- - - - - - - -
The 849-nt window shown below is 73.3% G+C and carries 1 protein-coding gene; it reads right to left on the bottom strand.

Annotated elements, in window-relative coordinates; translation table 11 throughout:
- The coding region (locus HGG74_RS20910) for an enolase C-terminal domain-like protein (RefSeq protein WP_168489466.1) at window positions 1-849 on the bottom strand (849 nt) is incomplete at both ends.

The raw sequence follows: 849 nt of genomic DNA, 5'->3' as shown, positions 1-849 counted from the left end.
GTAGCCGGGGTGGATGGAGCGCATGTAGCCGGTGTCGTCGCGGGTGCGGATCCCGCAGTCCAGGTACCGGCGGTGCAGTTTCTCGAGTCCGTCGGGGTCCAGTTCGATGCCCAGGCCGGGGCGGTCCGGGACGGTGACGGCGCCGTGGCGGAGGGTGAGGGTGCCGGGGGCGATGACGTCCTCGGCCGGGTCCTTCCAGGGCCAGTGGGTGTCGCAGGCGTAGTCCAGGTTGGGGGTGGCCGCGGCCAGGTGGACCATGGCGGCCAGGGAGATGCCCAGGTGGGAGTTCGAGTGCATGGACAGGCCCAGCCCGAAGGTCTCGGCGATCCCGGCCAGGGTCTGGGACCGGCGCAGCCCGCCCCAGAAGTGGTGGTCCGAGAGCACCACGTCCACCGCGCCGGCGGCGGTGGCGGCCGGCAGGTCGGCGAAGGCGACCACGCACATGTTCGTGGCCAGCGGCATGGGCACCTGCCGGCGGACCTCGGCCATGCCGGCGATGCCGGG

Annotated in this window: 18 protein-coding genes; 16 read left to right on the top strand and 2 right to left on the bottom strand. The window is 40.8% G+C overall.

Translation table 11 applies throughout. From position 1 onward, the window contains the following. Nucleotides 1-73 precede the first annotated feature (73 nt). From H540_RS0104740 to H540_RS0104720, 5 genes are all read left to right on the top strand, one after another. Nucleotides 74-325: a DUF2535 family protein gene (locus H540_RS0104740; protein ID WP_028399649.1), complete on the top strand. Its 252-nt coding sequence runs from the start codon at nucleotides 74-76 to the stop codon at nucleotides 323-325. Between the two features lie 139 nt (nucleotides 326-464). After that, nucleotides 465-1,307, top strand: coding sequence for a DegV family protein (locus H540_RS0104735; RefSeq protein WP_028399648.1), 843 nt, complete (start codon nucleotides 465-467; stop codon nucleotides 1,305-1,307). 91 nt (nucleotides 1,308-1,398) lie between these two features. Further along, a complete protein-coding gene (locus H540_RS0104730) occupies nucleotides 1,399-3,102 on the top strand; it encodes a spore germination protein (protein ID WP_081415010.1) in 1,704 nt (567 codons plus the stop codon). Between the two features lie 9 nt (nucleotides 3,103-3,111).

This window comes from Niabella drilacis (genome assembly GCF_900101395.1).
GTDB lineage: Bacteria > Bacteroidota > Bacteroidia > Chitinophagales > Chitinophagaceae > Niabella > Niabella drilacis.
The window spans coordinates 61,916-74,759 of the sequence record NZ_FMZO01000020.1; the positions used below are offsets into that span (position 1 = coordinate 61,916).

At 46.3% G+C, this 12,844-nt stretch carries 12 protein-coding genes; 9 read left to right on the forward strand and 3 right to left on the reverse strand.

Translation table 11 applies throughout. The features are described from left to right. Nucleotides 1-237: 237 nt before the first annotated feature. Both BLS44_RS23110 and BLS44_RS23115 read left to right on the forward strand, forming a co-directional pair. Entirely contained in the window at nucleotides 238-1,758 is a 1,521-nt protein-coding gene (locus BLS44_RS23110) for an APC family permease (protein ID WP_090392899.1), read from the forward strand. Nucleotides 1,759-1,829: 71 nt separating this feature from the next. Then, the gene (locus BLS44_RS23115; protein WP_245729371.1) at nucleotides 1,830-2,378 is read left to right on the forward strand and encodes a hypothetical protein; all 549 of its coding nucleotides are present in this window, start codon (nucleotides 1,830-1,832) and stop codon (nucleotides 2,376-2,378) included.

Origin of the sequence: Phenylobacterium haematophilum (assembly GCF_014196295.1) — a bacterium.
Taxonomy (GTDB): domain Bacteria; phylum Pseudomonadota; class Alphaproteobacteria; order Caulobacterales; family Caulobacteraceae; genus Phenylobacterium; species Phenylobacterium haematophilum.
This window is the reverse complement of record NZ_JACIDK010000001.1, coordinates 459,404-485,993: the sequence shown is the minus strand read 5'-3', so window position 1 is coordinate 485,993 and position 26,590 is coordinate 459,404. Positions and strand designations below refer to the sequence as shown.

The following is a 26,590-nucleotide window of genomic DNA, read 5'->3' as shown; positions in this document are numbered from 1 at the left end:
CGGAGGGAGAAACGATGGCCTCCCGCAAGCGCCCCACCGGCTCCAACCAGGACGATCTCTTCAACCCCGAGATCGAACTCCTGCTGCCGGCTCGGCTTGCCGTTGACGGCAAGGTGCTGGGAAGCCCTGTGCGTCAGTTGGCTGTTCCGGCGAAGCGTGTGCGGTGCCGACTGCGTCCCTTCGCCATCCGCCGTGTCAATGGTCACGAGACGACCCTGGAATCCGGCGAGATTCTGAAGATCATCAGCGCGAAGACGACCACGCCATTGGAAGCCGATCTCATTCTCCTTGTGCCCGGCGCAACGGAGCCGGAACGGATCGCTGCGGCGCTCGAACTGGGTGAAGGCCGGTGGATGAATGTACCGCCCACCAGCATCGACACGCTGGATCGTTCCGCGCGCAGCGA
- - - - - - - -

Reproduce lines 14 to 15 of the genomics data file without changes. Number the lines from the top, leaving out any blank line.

Taxonomy (GTDB): domain Bacteria; phylum Pseudomonadota; class Alphaproteobacteria; order Caulobacterales; family Caulobacteraceae; genus Phenylobacterium; species Phenylobacterium haematophilum.
This window is the reverse complement of record NZ_JACIDK010000001.1, coordinates 459,404-485,993: the sequence shown is the minus strand read 5'-3', so window position 1 is coordinate 485,993 and position 26,590 is coordinate 459,404. Positions and strand designations below refer to the sequence as shown.